The winds showed their presence on my trip with the car door whipped open when I got out of the vehicle at just over the 5,000 foot elevation mark. Hail belted us and whatever warmth we had when we left the car was instantly stolen by the wind.
Up on the summit, structures are chained to the mountain – and all are designed to survive 300 mph winds. In April 1934, the weather observatory on the summit recorded a 231 mph wind, a land based record.
Should you be one of the 250,000 annual visitors that makes the visit to the summit via the Mt Washington auto road, you might on a clear day just be lucky enough to see the Atlantic Ocean.
Useful information for the Mt Washington Auto Road
It costs $US45 for a car and driver to use the road in peak season and $40 in the off season. Each additional adult is $US20 during peak season and $US15 outside of peak season. Children aged 5 – 12 are $10 each. (2023 prices)
The cost of a motorcycle and a driver is $US30.
Guided tours are $US50 – $55 per adult, depending on the dates. $US18 for children aged 5-12 and free for those under five.
The road is usually open from mid-May until late October between 7:30 AM and 6 PM.
One way hiker shuttles are available for $US55 one way and $US30 for dogs. (The mountain is on the Appalachian Trail.)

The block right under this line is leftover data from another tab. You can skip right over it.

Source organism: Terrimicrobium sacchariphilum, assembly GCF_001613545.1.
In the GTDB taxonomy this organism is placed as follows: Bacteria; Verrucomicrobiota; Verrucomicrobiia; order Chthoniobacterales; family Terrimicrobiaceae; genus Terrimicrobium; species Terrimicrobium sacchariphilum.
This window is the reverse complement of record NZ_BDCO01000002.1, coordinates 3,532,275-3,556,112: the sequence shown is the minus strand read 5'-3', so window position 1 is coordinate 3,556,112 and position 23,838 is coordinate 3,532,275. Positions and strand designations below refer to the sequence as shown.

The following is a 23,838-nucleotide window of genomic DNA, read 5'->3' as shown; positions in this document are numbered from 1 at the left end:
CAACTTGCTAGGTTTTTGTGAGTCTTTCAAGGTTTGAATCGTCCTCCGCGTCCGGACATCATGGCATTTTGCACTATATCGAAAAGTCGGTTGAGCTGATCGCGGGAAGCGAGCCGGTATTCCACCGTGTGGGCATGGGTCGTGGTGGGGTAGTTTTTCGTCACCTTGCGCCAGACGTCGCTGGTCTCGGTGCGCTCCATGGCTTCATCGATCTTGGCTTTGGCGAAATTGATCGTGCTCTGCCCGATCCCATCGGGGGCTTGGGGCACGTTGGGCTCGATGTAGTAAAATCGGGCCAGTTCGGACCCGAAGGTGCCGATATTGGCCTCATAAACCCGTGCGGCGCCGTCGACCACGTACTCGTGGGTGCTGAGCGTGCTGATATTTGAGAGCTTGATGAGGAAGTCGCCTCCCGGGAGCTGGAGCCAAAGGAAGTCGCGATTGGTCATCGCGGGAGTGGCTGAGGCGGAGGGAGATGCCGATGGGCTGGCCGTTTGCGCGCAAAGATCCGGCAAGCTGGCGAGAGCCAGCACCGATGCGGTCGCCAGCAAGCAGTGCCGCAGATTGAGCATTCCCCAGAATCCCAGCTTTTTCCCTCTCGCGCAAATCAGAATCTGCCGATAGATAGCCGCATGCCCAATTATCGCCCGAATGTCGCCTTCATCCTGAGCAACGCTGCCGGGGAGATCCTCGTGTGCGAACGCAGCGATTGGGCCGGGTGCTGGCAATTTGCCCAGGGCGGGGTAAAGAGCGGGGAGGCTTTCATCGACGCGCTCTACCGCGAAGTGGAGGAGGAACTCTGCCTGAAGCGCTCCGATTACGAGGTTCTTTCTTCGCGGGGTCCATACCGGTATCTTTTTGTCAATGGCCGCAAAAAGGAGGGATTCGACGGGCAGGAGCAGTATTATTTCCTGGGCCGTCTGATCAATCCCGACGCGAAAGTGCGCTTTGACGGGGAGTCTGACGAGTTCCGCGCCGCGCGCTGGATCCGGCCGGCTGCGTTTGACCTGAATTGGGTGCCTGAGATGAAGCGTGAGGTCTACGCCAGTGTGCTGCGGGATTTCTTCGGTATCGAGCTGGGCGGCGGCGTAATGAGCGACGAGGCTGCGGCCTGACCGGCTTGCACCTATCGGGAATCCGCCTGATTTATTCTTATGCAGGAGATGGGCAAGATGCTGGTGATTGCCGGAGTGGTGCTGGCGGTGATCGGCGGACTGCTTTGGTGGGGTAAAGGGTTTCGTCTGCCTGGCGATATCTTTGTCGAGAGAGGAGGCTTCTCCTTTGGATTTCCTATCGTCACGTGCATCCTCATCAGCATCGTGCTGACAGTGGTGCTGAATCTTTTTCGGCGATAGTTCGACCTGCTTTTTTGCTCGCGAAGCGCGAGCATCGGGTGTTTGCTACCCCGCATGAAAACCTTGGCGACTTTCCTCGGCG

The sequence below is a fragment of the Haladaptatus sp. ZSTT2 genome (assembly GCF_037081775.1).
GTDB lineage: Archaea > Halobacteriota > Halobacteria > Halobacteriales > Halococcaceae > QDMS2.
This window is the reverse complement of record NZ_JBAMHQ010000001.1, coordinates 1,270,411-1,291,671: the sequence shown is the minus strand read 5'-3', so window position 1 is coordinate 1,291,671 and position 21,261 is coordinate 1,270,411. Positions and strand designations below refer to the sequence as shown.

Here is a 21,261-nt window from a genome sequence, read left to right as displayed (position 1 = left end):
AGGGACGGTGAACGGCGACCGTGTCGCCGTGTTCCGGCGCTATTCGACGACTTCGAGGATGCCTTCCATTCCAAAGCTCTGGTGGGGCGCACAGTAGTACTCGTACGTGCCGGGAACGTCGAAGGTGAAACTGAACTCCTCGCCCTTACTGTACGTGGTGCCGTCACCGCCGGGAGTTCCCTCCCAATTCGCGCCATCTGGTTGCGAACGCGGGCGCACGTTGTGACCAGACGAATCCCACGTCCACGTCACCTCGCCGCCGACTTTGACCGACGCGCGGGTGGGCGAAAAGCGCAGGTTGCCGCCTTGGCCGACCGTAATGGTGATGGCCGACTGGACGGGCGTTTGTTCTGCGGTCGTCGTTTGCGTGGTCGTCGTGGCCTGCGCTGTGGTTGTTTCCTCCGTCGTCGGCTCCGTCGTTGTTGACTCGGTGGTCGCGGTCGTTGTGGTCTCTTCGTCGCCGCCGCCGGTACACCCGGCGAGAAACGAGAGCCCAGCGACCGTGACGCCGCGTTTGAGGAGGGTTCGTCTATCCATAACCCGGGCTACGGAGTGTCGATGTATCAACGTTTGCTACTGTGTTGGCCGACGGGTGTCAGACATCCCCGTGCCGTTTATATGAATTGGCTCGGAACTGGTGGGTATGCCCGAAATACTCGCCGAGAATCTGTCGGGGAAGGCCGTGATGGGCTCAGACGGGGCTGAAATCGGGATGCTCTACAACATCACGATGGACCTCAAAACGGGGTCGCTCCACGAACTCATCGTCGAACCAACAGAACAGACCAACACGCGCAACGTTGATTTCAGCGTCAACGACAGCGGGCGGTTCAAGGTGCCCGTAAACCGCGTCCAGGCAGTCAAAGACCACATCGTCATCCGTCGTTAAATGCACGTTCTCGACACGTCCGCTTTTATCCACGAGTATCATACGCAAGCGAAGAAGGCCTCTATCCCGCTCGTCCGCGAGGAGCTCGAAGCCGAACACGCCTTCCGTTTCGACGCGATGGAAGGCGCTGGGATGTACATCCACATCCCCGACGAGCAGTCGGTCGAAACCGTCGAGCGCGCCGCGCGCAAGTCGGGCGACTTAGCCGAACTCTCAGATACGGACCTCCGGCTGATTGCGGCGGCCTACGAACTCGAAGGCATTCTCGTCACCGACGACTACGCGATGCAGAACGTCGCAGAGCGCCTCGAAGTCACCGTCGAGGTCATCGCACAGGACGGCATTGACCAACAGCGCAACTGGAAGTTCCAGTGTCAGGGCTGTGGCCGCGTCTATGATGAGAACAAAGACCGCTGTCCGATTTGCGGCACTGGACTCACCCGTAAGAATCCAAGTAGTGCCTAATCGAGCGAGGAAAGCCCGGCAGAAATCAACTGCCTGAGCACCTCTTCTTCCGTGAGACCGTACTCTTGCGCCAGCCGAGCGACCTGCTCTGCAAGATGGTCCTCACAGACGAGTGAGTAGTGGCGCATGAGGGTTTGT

There are width and length restrictions for private vehicles. Don’t even think of taking your RV up the road.
In the winter between December and March, 90 minute snowcoach tours are offered for $US65- $US70 per person depending on the time. Kids aged 5 – 12 are $US35 – $US40 depending on the tome. It’s possible to snowshoe down – weather permitting – from the SnowCoach top of the tour at treeline or 4,200 feet. Great Glen Trails, offers snowshoe rentals, tours and lessons.
The Mt Washington Cog Railway (which is located off Route 302 in Bretton Woods, New Hampshire) was built in 1869; it also gets an international first as the world’s first mountain cog railway. The three hour round trip departs hourly on the half hour – whether its sunny or snowy.
Don’t rely on GPS to get you to the start of the Mt Washington Auto Road. You can try typing in 1 Mt Washington Auto Road.
Fall is the busiest time of year to visit with thousands descending to see the colours.
Lots of road closures on the Mt Washington Auto Road
The Mt Washington Auto Road can be closed for one of the numerous special events so check before you go.
There are motorcycle only days, a bicycle hill climb (August 19th), a car race (with the fastest time averaging over 70 mph, sunrise drives, a running race and even a Bicknell’s Thrush tourwhich according to the website “is an extremely rare species with very limited breeding grounds. It is the rarest and most secretive of the breeding thrushes in North America and it is the only bird whose breeding is restricted to the Northeastern part of the continent. They usually breed at higher elevations, normally nesting above 3,000 ft. The unique and harsh climate is just what the birds prefer due to the combination of low vegetation and abundant moisture.”